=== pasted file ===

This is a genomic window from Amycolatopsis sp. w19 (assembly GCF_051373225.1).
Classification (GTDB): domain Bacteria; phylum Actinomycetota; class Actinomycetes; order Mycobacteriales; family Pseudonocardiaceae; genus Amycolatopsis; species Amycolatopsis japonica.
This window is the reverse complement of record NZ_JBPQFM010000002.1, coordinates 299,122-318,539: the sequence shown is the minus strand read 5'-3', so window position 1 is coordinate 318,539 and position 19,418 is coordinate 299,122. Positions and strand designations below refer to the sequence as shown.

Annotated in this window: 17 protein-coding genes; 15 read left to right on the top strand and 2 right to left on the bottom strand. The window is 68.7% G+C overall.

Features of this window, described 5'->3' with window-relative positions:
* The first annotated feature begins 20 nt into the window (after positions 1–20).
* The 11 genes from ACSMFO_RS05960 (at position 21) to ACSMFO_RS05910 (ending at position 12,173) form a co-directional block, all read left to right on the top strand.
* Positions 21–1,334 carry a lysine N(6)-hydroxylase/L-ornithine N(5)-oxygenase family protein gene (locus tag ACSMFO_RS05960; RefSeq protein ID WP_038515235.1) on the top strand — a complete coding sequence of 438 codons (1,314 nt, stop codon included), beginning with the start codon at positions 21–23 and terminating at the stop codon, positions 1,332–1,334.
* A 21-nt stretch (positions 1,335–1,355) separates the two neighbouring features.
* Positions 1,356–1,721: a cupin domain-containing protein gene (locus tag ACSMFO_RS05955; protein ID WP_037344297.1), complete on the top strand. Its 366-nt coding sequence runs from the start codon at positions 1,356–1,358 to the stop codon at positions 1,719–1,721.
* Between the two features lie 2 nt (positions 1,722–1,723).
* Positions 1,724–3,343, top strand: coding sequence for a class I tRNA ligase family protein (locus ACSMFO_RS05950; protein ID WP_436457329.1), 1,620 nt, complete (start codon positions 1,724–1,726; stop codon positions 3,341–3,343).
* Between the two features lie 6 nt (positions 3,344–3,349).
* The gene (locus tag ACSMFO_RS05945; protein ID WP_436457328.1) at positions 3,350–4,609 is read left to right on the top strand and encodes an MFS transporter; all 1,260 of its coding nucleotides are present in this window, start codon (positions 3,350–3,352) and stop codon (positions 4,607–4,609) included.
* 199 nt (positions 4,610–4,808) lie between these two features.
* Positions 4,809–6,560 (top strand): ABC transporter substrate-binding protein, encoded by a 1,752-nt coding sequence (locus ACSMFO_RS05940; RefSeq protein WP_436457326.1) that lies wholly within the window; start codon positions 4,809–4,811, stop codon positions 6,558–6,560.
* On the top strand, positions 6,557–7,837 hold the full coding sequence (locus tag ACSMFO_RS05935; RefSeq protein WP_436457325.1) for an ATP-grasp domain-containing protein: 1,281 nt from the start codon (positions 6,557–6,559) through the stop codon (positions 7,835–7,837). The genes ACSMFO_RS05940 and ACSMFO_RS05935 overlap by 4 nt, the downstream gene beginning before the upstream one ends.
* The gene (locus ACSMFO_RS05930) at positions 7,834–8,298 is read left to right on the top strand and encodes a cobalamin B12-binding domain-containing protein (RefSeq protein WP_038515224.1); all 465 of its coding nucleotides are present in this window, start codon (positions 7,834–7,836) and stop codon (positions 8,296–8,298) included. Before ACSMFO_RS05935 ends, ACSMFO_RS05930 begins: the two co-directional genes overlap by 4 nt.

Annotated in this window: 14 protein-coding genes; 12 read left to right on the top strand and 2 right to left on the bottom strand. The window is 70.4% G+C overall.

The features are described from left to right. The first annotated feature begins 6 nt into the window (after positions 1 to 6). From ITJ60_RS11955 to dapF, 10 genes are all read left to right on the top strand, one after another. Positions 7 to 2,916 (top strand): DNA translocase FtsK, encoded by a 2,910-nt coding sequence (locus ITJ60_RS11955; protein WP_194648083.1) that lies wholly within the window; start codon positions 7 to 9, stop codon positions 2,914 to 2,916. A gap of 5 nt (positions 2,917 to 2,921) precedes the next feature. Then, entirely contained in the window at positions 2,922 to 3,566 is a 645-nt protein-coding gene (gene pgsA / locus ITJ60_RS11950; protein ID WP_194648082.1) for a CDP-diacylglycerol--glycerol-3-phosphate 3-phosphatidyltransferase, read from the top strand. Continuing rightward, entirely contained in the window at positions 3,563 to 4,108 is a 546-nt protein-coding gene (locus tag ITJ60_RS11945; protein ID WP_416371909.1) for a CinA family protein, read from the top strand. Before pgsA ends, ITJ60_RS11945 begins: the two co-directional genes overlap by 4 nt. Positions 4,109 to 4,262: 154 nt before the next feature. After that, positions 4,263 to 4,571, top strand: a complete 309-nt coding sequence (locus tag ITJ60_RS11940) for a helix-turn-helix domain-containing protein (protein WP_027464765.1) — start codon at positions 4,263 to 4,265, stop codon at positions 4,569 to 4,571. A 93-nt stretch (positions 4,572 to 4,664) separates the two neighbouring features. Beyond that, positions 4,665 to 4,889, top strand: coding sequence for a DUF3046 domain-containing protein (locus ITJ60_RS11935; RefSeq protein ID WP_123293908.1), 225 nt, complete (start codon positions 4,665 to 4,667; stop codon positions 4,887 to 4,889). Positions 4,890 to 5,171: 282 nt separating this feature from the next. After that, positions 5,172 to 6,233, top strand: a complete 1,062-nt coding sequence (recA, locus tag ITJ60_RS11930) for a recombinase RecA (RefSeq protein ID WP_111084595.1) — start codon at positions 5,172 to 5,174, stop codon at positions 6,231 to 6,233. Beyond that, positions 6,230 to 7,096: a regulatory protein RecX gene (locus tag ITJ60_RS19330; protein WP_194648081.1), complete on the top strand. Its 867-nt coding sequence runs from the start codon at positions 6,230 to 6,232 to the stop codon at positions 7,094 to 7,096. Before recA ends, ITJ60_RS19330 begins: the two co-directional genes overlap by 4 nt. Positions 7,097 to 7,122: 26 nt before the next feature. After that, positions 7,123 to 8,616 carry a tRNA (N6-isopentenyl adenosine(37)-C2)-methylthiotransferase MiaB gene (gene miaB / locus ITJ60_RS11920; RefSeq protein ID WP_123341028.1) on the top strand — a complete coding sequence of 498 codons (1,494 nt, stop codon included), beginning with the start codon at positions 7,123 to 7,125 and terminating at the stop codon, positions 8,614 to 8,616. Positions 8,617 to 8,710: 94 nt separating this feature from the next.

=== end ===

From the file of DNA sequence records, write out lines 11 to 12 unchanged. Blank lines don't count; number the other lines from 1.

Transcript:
* Between the two features lie 2 nt (positions 1,722–1,723).
* Positions 1,724–3,343, top strand: coding sequence for a class I tRNA ligase family protein (locus ACSMFO_RS05950; protein ID WP_436457329.1), 1,620 nt, complete (start codon positions 1,724–1,726; stop codon positions 3,341–3,343).